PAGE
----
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Pandemic-inspired take-out booze rule could become permanent in Missouri

Pandemic-inspired take-out booze rule could become permanent in Missouri

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Restaurants in Missouri have been given a temporary green light to sell to-go cocktails. 

JEFFERSON CITY — Restaurants in Missouri are one step closer to making take-home cocktails a permanent part of their menus.

In action Wednesday, the Missouri House gave preliminary approval to legislation allowing the sale of alcoholic beverages with carryout meals under certain conditions.

The change is an outgrowth of the pandemic.

Gov. Mike Parson’s administration began allowing the sale of mixed drinks to-go last year as a way to help restaurants stay afloat during the early days of the coronavirus shutdown.

The emergency rule helped restaurants “get over the hump” of a decline in customers, said Rep. Nick Schroer, a St. Charles County Republican who sponsored the proposal.

“2020 was a grueling year for many of us,” Schroer said.

Restaurants such as Taco Buddha in University City have tried to adapt. For $72, customers who order food can buy a gallon of margaritas, frozen or on the rocks.

The effort is backed by the National Restaurant Association, which attempted to get a similar permanent law on the books at the end of last year’s legislative session.

The potential change comes as more than 110,000 restaurants across the nation have closed permanently since the pandemic began in March, the lobbying organization said.

Lawmakers on both sides of the aisle signaled their support for the measure.

Rep. Raychel Proudie, D-Ferguson, said the pandemic has been “catastrophic” to restaurants in her district.

Rep. Aaron Griesheimer, R-Washington, said the restrictions have limited capacity in a business that has slim profit margins.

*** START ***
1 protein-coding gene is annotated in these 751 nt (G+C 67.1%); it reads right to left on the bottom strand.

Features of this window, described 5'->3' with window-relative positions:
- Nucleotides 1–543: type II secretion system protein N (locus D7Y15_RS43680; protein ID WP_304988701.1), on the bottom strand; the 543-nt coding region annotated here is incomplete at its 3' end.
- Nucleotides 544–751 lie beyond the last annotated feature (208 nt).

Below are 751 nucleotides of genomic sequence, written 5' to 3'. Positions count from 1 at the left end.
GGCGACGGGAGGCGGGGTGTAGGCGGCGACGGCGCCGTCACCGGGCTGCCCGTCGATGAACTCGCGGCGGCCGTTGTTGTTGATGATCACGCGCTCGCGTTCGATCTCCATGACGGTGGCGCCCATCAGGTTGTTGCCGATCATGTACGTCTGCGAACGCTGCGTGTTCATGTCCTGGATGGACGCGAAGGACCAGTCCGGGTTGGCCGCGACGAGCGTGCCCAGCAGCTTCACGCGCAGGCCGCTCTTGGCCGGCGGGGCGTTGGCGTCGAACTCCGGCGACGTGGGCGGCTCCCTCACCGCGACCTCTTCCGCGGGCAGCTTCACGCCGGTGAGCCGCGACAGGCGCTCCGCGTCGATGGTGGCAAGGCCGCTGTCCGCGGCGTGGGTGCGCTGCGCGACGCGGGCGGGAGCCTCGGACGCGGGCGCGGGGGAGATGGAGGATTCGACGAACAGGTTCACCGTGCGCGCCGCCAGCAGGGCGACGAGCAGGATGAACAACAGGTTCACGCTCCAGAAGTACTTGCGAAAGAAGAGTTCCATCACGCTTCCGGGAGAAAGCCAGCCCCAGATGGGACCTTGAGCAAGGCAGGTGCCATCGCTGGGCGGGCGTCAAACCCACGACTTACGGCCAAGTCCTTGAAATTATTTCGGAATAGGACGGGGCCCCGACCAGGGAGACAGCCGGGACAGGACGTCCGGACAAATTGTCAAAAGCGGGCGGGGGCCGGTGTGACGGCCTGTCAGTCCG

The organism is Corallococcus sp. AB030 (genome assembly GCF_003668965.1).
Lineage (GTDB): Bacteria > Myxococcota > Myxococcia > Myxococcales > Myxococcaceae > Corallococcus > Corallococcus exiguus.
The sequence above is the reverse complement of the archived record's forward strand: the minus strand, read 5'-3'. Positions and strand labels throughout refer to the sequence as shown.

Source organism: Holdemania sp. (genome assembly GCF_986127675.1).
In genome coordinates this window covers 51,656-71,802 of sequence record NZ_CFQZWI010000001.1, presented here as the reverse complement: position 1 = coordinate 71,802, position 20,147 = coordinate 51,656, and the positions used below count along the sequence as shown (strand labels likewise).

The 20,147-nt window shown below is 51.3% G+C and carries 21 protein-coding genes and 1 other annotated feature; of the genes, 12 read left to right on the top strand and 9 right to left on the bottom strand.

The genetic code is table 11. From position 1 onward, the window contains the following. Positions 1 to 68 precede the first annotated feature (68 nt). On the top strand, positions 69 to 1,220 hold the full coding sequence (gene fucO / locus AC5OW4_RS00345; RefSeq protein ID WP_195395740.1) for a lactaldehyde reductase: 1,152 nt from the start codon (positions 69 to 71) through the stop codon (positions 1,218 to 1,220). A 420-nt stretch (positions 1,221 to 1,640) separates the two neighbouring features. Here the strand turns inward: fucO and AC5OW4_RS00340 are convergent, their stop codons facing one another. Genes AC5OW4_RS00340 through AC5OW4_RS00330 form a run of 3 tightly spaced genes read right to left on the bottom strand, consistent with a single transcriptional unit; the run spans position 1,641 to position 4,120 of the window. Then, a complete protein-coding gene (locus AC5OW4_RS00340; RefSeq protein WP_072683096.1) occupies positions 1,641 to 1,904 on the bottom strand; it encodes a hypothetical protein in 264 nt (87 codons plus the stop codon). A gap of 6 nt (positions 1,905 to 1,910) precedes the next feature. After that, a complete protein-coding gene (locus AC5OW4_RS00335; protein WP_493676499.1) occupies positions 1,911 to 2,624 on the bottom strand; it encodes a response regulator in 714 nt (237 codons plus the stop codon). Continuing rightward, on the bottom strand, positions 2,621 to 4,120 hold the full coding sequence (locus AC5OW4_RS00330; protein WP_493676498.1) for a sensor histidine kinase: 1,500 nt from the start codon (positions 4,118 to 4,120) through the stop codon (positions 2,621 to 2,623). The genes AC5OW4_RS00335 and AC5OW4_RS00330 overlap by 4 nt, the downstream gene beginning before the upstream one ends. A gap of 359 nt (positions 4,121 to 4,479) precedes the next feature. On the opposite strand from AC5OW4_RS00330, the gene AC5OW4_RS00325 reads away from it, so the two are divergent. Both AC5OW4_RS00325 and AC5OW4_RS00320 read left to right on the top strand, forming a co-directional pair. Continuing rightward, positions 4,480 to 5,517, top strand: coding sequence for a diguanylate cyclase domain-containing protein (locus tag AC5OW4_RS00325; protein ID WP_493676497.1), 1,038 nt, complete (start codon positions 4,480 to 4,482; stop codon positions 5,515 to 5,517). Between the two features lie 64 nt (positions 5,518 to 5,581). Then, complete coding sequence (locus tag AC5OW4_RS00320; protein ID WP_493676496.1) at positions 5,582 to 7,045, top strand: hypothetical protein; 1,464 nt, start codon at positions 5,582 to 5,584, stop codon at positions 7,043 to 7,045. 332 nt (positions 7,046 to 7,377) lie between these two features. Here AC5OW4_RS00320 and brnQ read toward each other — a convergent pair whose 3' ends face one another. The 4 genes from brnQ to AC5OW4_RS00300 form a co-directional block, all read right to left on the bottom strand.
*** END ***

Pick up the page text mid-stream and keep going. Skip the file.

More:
“Our restaurants have been hit very hard due to COVID,” Griesheimer said.

Similar legislation has been filed in the Senate.

Typically, to-go alcohol must be in its original package.

Under the current order, cocktails must be in “durable, leakproof, and sealable” containers and meet the existing minimum-size requirements in the Code of State Regulations for alcoholic beverages in their original package.

The change in law calls for a container to be sealed with tamper-proof tape or placed in a transparent, tamper-proof and securely sealed bag. The container cannot exceed 128 ounces, and a customer can only purchase two alcoholic beverages per meal.

A customer must purchase the beverage at the same time as a food purchase.

In a survey earlier this year, the restaurant association said one in four Missouri adults 21 or older who purchased takeout or delivery for dinner said they included an alcoholic beverage with their order.

Missouri is not alone in the restaurant industry lobbying effort. Lawmakers in Pennsylvania approved a proposal granting restaurants and hotels that have seen more than 25% of their average monthly sales decline sell pre-made beverages and mixed drinks for off-premise consumption.

Iowa, Ohio and the District of Columbia have made the law permanent.

The legislation is House Bill 547.

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